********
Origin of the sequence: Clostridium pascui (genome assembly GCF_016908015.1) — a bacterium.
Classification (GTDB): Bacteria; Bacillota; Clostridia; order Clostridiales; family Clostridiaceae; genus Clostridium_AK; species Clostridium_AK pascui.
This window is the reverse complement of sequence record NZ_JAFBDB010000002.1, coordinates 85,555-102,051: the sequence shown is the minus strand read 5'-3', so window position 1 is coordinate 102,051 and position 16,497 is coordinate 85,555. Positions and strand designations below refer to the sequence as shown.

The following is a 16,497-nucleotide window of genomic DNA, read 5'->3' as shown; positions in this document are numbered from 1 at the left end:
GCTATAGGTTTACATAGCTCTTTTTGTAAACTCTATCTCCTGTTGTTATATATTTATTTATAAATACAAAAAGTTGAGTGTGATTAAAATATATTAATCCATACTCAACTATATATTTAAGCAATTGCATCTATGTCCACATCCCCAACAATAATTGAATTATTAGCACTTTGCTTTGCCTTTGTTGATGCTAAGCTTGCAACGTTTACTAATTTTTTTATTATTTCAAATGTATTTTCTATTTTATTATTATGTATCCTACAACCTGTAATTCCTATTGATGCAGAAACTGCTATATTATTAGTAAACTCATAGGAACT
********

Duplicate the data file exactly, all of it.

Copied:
Origin of the sequence: Clostridium pascui (genome assembly GCF_016908015.1) — a bacterium.
Classification (GTDB): Bacteria; Bacillota; Clostridia; order Clostridiales; family Clostridiaceae; genus Clostridium_AK; species Clostridium_AK pascui.
This window is the reverse complement of sequence record NZ_JAFBDB010000002.1, coordinates 85,555-102,051: the sequence shown is the minus strand read 5'-3', so window position 1 is coordinate 102,051 and position 16,497 is coordinate 85,555. Positions and strand designations below refer to the sequence as shown.

The following is a 16,497-nucleotide window of genomic DNA, read 5'->3' as shown; positions in this document are numbered from 1 at the left end:
GCTATAGGTTTACATAGCTCTTTTTGTAAACTCTATCTCCTGTTGTTATATATTTATTTATAAATACAAAAAGTTGAGTGTGATTAAAATATATTAATCCATACTCAACTATATATTTAAGCAATTGCATCTATGTCCACATCCCCAACAATAATTGAATTATTAGCACTTTGCTTTGCCTTTGTTGATGCTAAGCTTGCAACGTTTACTAATTTTTTTATTATTTCAAATGTATTTTCTATTTTATTATTATGTATCCTACAACCTGTAATTCCTATTGATGCAGAAACTGCTATATTATTAGTAAACTCATAGGAACT